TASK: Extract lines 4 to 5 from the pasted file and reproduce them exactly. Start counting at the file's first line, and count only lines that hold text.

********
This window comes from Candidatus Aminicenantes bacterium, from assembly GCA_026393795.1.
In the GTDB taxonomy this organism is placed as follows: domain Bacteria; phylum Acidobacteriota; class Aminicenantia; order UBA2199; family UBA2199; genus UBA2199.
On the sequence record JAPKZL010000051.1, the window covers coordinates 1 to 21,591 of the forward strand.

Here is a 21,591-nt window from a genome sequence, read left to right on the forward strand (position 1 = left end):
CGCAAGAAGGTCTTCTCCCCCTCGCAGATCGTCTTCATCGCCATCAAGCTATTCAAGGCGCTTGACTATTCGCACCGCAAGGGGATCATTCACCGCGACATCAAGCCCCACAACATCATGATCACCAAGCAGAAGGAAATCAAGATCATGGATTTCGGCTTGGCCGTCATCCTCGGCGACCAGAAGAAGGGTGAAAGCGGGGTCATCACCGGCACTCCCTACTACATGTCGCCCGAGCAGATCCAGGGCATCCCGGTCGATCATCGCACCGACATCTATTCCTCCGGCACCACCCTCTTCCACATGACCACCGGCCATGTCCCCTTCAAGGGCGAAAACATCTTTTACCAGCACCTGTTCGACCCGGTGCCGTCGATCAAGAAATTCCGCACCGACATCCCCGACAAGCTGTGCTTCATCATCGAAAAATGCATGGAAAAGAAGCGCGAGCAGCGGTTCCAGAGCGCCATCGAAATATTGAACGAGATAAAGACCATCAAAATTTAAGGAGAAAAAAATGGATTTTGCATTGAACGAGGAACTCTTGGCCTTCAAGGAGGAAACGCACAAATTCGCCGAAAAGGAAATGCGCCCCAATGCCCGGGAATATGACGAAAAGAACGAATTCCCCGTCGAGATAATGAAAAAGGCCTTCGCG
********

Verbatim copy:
Here is a 21,591-nt window from a genome sequence, read left to right on the forward strand (position 1 = left end):
CGCAAGAAGGTCTTCTCCCCCTCGCAGATCGTCTTCATCGCCATCAAGCTATTCAAGGCGCTTGACTATTCGCACCGCAAGGGGATCATTCACCGCGACATCAAGCCCCACAACATCATGATCACCAAGCAGAAGGAAATCAAGATCATGGATTTCGGCTTGGCCGTCATCCTCGGCGACCAGAAGAAGGGTGAAAGCGGGGTCATCACCGGCACTCCCTACTACATGTCGCCCGAGCAGATCCAGGGCATCCCGGTCGATCATCGCACCGACATCTATTCCTCCGGCACCACCCTCTTCCACATGACCACCGGCCATGTCCCCTTCAAGGGCGAAAACATCTTTTACCAGCACCTGTTCGACCCGGTGCCGTCGATCAAGAAATTCCGCACCGACATCCCCGACAAGCTGTGCTTCATCATCGAAAAATGCATGGAAAAGAAGCGCGAGCAGCGGTTCCAGAGCGCCATCGAAATATTGAACGAGATAAAGACCATCAAAATTTAAGGAGAAAAAAATGGATTTTGCATTGAACGAGGAACTCTTGGCCTTCAAGGAGGAAACGCACAAATTCGCCGAAAAGGAAATGCGCCCCAATGCCCGGGAATATGACGAAAAGAACGAATTCCCCGTCGAGATAATGAAAAAGGCCTTCGCG